The shoulder is one of, if not the most complex muscle group in the human body. Bodybuilders and athletes are usually the types of people in a gym looking build shoulder muscle, not only because it looks great; but also because it helps prevent injury and is a useful muscle in competition. Before hitting the types of exercises one should be doing to build shoulder muscle, it is important to find out exactly which muscles surround this all important socket. On the outer part of the shoulder there is a deltoid that is fairly small, but is attached by many joints into the socket; so it is important to focus on exercises that will build not only the outer part, but the rear and front parts as well. This will keep the shoulder strong and decrease the likelihood of injury. Behind the neck and on top of the shoulder blade is another shoulder muscle known as the trapezius, or in short the trap. This muscle is important for stability in the neck and head as well as preventing back injuries. By working these two muscles, any bodybuilder should be able to increase strength and size in the shoulders.

Another important aspect of building shoulder muscle is how certain exercises are being performed. Since this muscle has so many different components to it (i.e. muscles, tendons, joints, ligaments); it is crucial to make sure that one is lifting with perfect form. Say someone was to try a standing dumbbell shoulder press. In order to do this, they would have to choose a weight that they can lift with some difficulty. They would then snatch the weight to touch their deltoids and then press it over their heads to complete the motion. However, if they do not lift from a point of stability and strength (the front half of your body, rather than the back), they will most likely lose control and injure themselves by dislocating their shoulder or at the very least, by giving it a mild sprain. If a bodybuilder is unsure of how to perform an exercise, they must ask someone who knows what they are doing; and it is always a good idea to get a spotter in case the worst happens.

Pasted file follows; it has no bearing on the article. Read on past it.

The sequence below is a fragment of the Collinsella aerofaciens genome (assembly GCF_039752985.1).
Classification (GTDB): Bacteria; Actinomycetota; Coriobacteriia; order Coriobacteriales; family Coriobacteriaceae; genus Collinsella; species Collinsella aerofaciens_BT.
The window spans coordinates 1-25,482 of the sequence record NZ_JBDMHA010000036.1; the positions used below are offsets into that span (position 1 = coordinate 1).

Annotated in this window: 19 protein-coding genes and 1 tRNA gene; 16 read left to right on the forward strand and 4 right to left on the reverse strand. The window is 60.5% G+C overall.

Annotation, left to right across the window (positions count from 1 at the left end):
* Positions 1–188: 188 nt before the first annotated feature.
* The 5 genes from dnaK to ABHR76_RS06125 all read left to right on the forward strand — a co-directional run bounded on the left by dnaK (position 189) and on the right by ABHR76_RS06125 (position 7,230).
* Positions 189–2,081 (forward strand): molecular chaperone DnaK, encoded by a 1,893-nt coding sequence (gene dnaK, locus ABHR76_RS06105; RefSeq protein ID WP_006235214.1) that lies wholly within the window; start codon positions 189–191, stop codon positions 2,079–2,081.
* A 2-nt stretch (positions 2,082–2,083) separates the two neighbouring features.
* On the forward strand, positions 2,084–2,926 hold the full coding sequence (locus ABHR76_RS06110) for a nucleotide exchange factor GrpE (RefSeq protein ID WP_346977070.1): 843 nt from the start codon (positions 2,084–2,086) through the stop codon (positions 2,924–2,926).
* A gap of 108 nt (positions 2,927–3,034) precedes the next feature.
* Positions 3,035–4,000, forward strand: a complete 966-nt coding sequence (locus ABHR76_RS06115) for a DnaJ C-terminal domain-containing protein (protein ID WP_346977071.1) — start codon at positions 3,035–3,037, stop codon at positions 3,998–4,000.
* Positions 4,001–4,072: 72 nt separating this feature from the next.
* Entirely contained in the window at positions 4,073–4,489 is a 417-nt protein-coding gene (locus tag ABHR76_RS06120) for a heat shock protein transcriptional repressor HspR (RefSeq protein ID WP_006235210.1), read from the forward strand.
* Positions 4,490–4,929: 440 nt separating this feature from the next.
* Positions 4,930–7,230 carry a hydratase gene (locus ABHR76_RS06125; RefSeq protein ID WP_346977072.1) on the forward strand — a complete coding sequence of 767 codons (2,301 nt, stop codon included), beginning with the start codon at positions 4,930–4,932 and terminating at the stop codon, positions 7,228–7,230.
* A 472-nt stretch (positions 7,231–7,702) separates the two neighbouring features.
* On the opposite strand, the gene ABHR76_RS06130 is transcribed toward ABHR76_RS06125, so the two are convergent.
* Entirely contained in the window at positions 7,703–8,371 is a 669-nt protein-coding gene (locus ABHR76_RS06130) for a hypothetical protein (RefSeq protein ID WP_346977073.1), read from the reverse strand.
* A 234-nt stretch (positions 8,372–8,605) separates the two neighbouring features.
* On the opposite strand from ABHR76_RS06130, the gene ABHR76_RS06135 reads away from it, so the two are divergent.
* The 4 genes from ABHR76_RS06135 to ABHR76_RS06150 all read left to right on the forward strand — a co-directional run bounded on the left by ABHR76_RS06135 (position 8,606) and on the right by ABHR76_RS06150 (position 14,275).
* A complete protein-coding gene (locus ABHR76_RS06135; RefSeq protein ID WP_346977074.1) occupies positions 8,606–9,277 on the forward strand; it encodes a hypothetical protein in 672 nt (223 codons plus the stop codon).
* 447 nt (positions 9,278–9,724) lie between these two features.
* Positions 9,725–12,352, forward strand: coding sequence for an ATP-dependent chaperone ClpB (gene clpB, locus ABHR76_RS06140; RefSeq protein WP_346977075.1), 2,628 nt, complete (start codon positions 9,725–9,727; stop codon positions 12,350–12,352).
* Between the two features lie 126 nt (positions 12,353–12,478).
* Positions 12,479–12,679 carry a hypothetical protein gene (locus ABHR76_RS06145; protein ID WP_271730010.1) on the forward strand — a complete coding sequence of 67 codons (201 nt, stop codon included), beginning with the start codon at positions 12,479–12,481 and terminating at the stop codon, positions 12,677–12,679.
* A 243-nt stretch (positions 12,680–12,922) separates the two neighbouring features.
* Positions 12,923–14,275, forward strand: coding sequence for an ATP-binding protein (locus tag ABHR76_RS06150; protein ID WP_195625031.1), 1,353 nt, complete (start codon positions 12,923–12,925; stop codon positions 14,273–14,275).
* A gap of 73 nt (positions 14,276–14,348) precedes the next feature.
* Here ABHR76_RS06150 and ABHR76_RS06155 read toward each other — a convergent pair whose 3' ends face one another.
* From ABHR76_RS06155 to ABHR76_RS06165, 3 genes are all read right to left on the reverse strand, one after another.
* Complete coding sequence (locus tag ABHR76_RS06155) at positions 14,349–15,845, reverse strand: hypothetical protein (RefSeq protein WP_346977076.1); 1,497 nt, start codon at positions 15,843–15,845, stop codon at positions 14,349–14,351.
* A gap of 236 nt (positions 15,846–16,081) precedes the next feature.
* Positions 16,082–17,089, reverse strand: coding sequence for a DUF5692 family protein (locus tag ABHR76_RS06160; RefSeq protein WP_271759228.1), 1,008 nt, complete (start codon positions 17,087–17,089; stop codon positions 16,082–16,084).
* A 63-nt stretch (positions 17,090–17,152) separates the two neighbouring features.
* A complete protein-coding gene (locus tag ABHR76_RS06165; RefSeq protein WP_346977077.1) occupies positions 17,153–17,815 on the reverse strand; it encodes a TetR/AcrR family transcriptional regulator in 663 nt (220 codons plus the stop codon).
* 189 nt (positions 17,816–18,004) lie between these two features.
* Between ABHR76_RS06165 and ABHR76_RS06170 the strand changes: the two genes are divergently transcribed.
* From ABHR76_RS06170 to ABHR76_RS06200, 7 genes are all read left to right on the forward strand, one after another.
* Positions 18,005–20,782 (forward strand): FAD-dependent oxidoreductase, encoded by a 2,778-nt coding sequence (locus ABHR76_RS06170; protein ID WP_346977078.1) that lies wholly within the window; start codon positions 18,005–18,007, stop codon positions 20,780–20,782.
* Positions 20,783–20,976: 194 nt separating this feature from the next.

The final aspect of building shoulder muscle is to look at exactly which types of exercises will hit both the deltoids and the traps. Since these are very different muscles, it is usually difficult to find one exercise that will hit both in one movement. While there are a few out there; it is not like the bench press that will hit both pectorals and triceps in one motion. To build the deltoids, it is generally agreed upon that it must be worked from different angles to build all three parts of this muscle (the rear, the front, and the side). To build the delts, it is a good idea to use movements such as: the shoulder press, the push press (same as shoulder press, but with a bar), reverse lateral raises (also known as flies), front raises, and lateral raises. To build the traps, some exercises that will work are: the shrug, the hang clean, the high pull, and the snatch. Some of the techniques from either muscle can be grouped together however, to create one even motion. These are known as the clean and press (a.k.a. the Olympic lift) and the barbell snatch. Although these sound like a good idea to maximize time in the gym, one should not perform these movements until they are experienced enough to handle them as they can easily result in injury.

There you have it, the best way to build shoulder muscle. As anyone can see, it is not only about the exercises that are being performed; but is which muscles are being worked on and if they are being hit correctly. With these tips, anyone should be able to gain muscle in their shoulders after some hard work and determination.

http://www.helium.com/items/1593082-how-to-build-shoulder-muscles